- Yemen: At Least 80 Killed on Deadliest Day of Saudi-Led Strikes
- Video Appears to Show ISIL Spared Ancient Ruins in Palmyra
- GOP Sen. Rand Paul Blames Republicans for Existence of ISIL
- India: Death Toll from Heat Wave Tops 1,400
- U.S. Unveils Sweeping Indictment over Decades of FIFA Corruption
- Nebraska Becomes 1st GOP-Led State to Ban Executions Since 1973
- U.S. Appeals Court Rejects Arkansas 12-Week Abortion Ban
- Santorum Launches Presidential Bid; Pataki to Announce Today
- Chelsea Manning Pens Detailed Account of 5-Year Imprisonment
- Norway Divests Oil Fund from Coal over Climate Change Concerns
- EPA Unveils New Rules to Protect Drinking Water for Millions
- Pentagon Admits It Accidentally Mailed Live Anthrax to Labs
- South Carolina: Cop Indicted for Killing of Unarmed 68-Year-Old Black Man
- Ex-Death Row Prisoner Paula Cooper Dies of Apparent Suicide
WikiLeaks founder Julian Assange has spent nearly three years inside the Ecuadorean Embassy in London, where he has political asylum. Assange faces investigations in both Sweden and the United States. A secret grand jury in Virginia is investigating WikiLeaks for its role in publishing a trove of leaked documents about the Iraq and Afghanistan wars, as well as State Department cables. In Sweden, he’s wanted for questioning on allegations of sexual misconduct, though no charges have been filed. Earlier this month, Sweden’s Supreme Court rejected his appeal to lift his arrest warrant. Swedish prosecutors are reportedly preparing to travel to London to interview Assange, after refusing to do so for years.
WikiLeaks has just revealed secret details of a European Union plan to use military force to curb the influx of migrants from Libya. "The documents lay out a military operation against cross-Mediterranean refugee transport networks and infrastructure," WikiLeaks says. "It details plans to conduct military operations to destroy boats used for transporting migrants and refugees in Libyan territory, thereby preventing them from reaching Europe." WikiLeaks founder Julian Assange discusses the EU’s plan from his place of refuge inside Ecuador’s London embassy.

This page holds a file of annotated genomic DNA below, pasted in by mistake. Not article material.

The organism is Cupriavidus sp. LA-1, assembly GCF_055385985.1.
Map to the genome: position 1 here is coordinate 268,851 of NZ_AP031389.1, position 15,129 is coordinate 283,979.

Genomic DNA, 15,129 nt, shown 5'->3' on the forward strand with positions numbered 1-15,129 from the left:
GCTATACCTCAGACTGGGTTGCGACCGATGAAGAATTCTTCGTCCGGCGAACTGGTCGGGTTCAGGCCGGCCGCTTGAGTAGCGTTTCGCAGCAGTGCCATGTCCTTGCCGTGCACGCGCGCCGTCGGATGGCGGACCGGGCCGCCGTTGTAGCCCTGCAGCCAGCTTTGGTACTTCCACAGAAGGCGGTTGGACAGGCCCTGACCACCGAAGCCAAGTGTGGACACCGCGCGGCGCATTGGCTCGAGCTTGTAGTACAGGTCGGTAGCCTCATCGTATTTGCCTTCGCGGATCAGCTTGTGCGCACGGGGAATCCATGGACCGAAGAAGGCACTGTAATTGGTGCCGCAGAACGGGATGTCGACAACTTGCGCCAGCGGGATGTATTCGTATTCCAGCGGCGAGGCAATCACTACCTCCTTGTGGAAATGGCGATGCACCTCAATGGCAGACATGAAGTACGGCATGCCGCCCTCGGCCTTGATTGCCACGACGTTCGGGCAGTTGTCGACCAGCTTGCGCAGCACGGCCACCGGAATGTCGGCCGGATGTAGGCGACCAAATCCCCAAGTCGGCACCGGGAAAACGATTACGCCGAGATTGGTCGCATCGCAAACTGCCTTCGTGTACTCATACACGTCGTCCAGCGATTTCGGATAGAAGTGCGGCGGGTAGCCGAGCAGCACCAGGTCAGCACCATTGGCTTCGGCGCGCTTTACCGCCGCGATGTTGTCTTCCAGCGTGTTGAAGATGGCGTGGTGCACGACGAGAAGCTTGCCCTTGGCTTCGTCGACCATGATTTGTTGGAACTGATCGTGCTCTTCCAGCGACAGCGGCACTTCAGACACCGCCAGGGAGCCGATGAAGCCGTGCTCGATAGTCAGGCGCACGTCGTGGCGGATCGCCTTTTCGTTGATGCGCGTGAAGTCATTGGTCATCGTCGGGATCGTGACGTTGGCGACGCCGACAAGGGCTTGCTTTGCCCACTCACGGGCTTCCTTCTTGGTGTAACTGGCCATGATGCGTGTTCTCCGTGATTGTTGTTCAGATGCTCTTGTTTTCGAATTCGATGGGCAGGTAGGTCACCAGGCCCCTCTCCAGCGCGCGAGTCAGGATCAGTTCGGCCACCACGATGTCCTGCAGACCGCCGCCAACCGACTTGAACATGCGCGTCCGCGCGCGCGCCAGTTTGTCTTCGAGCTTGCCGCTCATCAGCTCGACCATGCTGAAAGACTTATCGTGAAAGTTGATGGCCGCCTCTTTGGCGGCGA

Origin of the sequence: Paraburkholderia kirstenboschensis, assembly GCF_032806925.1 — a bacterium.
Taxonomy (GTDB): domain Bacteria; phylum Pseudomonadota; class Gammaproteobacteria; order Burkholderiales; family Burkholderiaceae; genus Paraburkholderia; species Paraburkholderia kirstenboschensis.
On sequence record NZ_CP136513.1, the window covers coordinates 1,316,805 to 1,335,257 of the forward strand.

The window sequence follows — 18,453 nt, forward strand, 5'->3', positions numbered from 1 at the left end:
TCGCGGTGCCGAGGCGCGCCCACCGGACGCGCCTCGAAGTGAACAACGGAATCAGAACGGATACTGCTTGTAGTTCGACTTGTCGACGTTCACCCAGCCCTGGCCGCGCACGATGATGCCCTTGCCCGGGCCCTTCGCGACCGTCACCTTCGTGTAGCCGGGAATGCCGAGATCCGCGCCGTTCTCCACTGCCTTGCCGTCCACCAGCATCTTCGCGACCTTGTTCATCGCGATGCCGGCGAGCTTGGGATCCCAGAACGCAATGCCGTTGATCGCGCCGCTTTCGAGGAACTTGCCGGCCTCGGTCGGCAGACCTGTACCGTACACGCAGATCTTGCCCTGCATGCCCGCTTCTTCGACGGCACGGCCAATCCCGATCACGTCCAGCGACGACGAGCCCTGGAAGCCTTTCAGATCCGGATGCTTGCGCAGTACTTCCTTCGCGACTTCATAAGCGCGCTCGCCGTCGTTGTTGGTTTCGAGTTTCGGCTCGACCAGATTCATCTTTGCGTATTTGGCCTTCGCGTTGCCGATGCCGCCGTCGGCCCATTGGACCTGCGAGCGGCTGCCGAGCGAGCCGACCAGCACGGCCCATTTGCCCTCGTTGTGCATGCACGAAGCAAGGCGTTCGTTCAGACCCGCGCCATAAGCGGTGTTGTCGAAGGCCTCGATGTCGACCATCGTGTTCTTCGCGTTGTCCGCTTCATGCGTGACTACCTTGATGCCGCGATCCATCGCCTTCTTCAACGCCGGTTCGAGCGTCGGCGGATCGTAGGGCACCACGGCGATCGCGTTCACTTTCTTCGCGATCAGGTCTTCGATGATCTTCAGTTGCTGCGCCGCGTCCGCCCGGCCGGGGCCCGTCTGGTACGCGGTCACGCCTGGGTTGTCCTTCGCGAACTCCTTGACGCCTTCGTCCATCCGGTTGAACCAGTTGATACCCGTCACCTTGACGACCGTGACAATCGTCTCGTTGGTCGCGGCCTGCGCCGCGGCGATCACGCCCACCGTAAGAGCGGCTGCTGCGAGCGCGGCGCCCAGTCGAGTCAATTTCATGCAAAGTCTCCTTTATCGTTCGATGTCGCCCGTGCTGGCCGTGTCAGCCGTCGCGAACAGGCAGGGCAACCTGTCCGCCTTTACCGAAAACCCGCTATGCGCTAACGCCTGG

A Royal Navy whistleblower who exposed security problems at Britain’s Trident nuclear base in Scotland was arrested earlier this month after about a week on the run. In an 18-page report published by WikiLeaks, Able Seaman William McNeilly wrote: "We are so close to a nuclear disaster it is shocking, and yet everybody is accepting the risk to the public." McNeilly describes a fire on board a submarine, the use of a missile compartment as a gym, an alleged cover-up of a submarine collision and lax security which makes it "harder to get into most nightclubs" than into restricted areas of the nuclear base. In our exclusive interview from the Ecuadorean Embassy in London, we speak to WikiLeaks founder Julian Assange about McNeilly and his leaks.
Julian Assange on the Trans-Pacific Partnership: Secretive Deal Isn't About Trade, But Corporate Control
As negotiations continue, WikiLeaks has published leaked chapters of the secret Trans-Pacific Partnership — a global trade deal between the United States and 11 other countries. The TPP would cover 40 percent of the global economy, but details have been concealed from the public. A recently disclosed "Investment Chapter" highlights the intent of U.S.-led negotiators to create a tribunal where corporations can sue governments if their laws interfere with a company’s claimed future profits. WikiLeaks founder Julian Assange warns the plan could chill the adoption of health and environmental regulations.
Julian Assange: Despite Congressional Standoff, NSA Has Secret Authority to Continue Spying Unabated
The Obama administration’s authority to collect Americans’ phone records in bulk will likely expire next week after senators from both parties rejected attempts to extend it. First, the Republican-led Senate rejected a House-passed measure to curb bulk spying by keeping the records with phone companies instead of the government. The Senate then rejected a bid by Senate Majority Leader Mitch McConnell to extend the current bulk spying program for two months. The Senate adjourned and will reconvene May 31, the day before the program expires. In an exclusive interview from his place of refuge inside the Ecuadorean Embassy in London, WikiLeaks founder Julian Assange weighs in on the NSA standoff.
- ISIL Suicide Attack Kills Dozens; Pentagon Says Shiite Codename "Unhelpful"
- Top FIFA Officials Detained, Face U.S. Extradition in Sweeping Corruption Probe
- Cleveland Agrees to Limits on Police Force, Federal Oversight
- Appeals Court Maintains Hold on Obama Deportation Reprieve
- Nebraska Gov. Vetoes Bill to Abolish Death Penalty
- Floodwaters Strand Residents Across Texas
- Death Toll in India Heatwave Hits 1,100
- Trial of U.S. Journalist Jason Rezaian Begins in Iran
- Israel Bombs Gaza After Rocket Hits Ashdod; Aid Groups Seek Pressure to Lift Blockade
- Amnesty: Hamas Killed Alleged Collaborators During Gaza Assault
- Sanders Formally Launches Presidential Campaign